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A Cancer Survivor’s Story

June 5, 2015   |   Alliance for Aging Research Team   |   Women's Health, Healthy Aging, Silver Book, Cancer

This Sunday, June 7, we recognize National Cancer Survivors Day, a chance to celebrate those who have survived cancer and to support those who are currently battling it. In advance of the day, we’d like to share a story of a cancer survivor, Barbara Buck.

April 23, 2004. The day Barbara Buck found out she had stage 2 breast cancer.

“I remember thinking, ‘Oh no,’” says the 63-year-old retired school teacher. “I had lost both a grandmother and a cousin to cancer.”

The Elkton, Md., resident happily counts herself as a cancer survivor, but it wasn’t an easy journey.

Upon her diagnosis, Barbara experienced what countless others felt upon their initial diagnosis: disbelief and then a fear of the unknown. But after her initial reaction, she fell back on three essential supports that brought her through her cancer: her faith, her medical support team, and her family.

“I just prayed and prayed,” she recalls. “That was the one thing that helped keep me calm. I had no control over my body, so God was in control.”

Relying on her faith to help with her mental health, she also relied on her expert team of medical professionals to tend to her physical health. After getting the diagnosis, Barbara and her family decided to take quick action. (A follow up on Barbara’s faith: She also gives credit to God for helping her so quickly find a team of experts who performed her surgeries and provided her follow-up care.)

So, she had two surgeries to remove the cancer followed by eight rounds of chemotherapy and then finally radiation treatment. From first diagnosis through final treatment, it was seven months.

The treatment was successful, as Barbara can now attest. Her crack team of doctors, nurses, and therapists used their skills to help defeat the cancer…and give Barbara a chance for a full recovery. She remains grateful for that expertise.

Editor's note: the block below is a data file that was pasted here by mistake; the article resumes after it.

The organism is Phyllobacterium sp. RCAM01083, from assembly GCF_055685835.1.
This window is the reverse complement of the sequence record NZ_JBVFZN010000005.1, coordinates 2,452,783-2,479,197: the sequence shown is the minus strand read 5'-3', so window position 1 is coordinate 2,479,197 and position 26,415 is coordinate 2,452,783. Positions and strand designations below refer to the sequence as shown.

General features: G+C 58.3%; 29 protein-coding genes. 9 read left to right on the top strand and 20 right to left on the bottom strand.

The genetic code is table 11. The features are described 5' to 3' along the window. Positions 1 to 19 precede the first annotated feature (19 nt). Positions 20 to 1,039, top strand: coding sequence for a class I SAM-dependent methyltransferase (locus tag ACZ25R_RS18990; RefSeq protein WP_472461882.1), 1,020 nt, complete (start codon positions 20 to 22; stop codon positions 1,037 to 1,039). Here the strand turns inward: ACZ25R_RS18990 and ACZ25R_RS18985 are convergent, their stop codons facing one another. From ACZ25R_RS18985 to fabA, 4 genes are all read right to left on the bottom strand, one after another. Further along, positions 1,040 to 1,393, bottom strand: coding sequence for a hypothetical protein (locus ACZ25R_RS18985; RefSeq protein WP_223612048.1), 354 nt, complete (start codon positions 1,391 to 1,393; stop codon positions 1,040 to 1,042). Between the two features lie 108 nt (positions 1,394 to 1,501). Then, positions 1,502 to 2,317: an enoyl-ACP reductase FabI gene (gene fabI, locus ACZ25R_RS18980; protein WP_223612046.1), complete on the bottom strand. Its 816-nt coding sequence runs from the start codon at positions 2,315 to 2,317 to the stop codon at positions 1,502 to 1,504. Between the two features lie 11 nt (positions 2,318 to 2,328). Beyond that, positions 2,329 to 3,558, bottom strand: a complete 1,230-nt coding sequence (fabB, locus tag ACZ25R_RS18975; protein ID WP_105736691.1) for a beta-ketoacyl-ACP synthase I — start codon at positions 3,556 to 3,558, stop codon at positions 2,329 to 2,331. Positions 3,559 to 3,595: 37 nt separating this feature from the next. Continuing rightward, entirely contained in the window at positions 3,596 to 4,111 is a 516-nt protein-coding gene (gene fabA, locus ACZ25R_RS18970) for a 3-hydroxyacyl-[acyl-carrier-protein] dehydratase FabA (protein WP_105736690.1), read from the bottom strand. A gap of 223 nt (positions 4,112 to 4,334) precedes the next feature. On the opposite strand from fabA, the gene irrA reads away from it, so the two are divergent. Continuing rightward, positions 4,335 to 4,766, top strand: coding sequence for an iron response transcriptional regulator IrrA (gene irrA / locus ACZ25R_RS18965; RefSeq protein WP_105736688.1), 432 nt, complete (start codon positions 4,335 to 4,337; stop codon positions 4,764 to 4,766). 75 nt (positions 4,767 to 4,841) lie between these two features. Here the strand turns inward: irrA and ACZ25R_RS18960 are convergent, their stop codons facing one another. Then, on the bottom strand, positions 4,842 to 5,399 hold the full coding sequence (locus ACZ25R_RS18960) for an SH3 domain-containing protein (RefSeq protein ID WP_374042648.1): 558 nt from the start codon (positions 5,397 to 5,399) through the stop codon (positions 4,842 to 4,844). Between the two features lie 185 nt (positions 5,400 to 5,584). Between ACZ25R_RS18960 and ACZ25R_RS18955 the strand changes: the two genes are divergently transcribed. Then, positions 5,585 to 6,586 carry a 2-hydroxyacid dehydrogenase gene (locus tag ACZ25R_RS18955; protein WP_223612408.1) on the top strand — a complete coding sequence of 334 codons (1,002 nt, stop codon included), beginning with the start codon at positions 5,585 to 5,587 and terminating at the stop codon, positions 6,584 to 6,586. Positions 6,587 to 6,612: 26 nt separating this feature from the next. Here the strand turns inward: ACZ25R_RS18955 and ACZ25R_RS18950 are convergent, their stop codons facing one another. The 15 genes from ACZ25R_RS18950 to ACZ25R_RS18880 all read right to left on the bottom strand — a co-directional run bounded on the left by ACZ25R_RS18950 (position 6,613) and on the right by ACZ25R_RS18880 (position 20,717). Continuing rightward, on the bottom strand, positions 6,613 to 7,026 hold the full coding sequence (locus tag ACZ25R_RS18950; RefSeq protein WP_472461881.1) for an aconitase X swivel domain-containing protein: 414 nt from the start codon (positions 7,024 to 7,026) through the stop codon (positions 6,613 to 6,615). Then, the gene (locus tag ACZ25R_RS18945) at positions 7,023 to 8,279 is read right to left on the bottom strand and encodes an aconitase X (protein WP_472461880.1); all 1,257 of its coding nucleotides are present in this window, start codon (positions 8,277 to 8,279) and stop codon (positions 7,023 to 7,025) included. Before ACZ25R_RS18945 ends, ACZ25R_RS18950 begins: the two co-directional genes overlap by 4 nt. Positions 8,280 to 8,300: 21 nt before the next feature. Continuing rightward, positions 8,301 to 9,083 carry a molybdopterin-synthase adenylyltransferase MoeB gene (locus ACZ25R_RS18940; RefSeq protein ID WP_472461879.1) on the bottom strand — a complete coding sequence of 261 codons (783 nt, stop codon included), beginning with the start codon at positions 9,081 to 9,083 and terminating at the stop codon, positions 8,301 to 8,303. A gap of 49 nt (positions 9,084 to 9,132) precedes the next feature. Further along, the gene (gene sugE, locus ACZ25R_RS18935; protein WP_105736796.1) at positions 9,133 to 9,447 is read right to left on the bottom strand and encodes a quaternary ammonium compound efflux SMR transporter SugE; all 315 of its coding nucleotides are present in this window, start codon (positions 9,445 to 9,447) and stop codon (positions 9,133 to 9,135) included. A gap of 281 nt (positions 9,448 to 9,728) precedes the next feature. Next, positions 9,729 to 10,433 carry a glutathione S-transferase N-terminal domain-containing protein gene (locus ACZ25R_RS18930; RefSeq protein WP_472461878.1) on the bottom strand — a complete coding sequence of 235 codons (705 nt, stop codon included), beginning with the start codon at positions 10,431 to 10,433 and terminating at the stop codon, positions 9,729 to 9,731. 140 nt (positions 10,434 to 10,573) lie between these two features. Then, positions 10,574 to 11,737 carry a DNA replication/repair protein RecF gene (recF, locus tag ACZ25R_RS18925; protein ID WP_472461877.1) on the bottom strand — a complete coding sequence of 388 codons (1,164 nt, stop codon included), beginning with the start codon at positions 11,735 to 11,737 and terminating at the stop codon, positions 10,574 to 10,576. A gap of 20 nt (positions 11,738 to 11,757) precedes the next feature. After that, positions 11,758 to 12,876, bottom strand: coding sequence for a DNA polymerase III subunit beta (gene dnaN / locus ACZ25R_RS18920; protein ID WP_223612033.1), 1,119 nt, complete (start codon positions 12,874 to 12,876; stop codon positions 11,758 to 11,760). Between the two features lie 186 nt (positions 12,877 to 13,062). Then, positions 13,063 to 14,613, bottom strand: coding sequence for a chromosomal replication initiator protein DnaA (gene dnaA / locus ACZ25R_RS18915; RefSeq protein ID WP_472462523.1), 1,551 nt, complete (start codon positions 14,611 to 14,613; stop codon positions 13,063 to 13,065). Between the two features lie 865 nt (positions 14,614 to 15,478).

But like many others who have been in her shoes, the journey wasn’t easy.

She went through the pain of recovery. She lost her hair due to the chemo. She endured setbacks and days of doubt. But that’s where the third part of her support came in her: her immediate and extended family.

“There was a great support system for me,” she says. “My husband and kids were there for me. My church organized meals for us. My friends at school organized a driver for me when I had to go to chemo. Everyone was a blessing.”

Barbara’s son, Jonathan, even joined her in solidarity when she lost her hair during chemo. He shaved his head, save for one part on the back. “He spelled out ‘Mom’ with the remaining hair,” laughs Barbara.

She also had the support of a couple of friends who had gone through their own bouts of cancer, who offered advice when needed. Her Bible study group also was a constant source of encouragement.

She adds two additional things helped her through her treatment.

“I kept a positive thoughts journal and recorded all of the gifts that I was given, both big and small,” she says.

And the other?

“I wanted to stay alive for my new grandson. He gave me a strong reason to live.” Today, Barbara gets to spend lots of time with her now four grandchildren, all of whom live nearby.

“I just enjoyed my granddaughter Alyssa’s company at the annual Elkton Relay for Life last month,” she says with a smile. “She took several laps with me.”

She has not forgotten her experiences and remembers to count her blessings every day. She also shares these words of wisdom for those who might be going through their own cancer journey:

“I would let them know that God is with them. Have a positive attitude and find reasons to keep going. That’s what helped get me through.”

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